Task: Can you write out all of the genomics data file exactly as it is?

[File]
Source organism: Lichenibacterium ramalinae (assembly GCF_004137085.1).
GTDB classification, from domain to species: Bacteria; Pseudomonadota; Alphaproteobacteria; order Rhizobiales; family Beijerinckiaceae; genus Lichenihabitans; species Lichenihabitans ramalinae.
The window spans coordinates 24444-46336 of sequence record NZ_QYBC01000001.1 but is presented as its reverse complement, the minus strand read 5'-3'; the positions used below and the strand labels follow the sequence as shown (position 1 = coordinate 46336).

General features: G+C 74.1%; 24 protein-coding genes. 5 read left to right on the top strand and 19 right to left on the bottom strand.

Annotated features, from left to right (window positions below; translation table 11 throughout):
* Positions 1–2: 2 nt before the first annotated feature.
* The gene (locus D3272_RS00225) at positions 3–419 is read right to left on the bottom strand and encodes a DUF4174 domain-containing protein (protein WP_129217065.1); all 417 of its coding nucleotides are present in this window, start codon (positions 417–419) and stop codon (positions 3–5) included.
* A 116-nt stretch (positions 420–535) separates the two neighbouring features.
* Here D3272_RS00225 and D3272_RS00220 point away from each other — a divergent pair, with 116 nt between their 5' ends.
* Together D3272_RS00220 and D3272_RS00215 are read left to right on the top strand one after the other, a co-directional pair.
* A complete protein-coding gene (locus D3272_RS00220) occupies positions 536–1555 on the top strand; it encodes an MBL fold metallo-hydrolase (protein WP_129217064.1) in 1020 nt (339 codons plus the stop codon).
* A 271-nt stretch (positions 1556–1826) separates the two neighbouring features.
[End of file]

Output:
Source organism: Lichenibacterium ramalinae (assembly GCF_004137085.1).
GTDB classification, from domain to species: Bacteria; Pseudomonadota; Alphaproteobacteria; order Rhizobiales; family Beijerinckiaceae; genus Lichenihabitans; species Lichenihabitans ramalinae.
The window spans coordinates 24444-46336 of sequence record NZ_QYBC01000001.1 but is presented as its reverse complement, the minus strand read 5'-3'; the positions used below and the strand labels follow the sequence as shown (position 1 = coordinate 46336).

General features: G+C 74.1%; 24 protein-coding genes. 5 read left to right on the top strand and 19 right to left on the bottom strand.

Annotated features, from left to right (window positions below; translation table 11 throughout):
* Positions 1–2: 2 nt before the first annotated feature.
* The gene (locus D3272_RS00225) at positions 3–419 is read right to left on the bottom strand and encodes a DUF4174 domain-containing protein (protein WP_129217065.1); all 417 of its coding nucleotides are present in this window, start codon (positions 417–419) and stop codon (positions 3–5) included.
* A 116-nt stretch (positions 420–535) separates the two neighbouring features.
* Here D3272_RS00225 and D3272_RS00220 point away from each other — a divergent pair, with 116 nt between their 5' ends.
* Together D3272_RS00220 and D3272_RS00215 are read left to right on the top strand one after the other, a co-directional pair.
* A complete protein-coding gene (locus D3272_RS00220) occupies positions 536–1555 on the top strand; it encodes an MBL fold metallo-hydrolase (protein WP_129217064.1) in 1020 nt (339 codons plus the stop codon).
* A 271-nt stretch (positions 1556–1826) separates the two neighbouring features.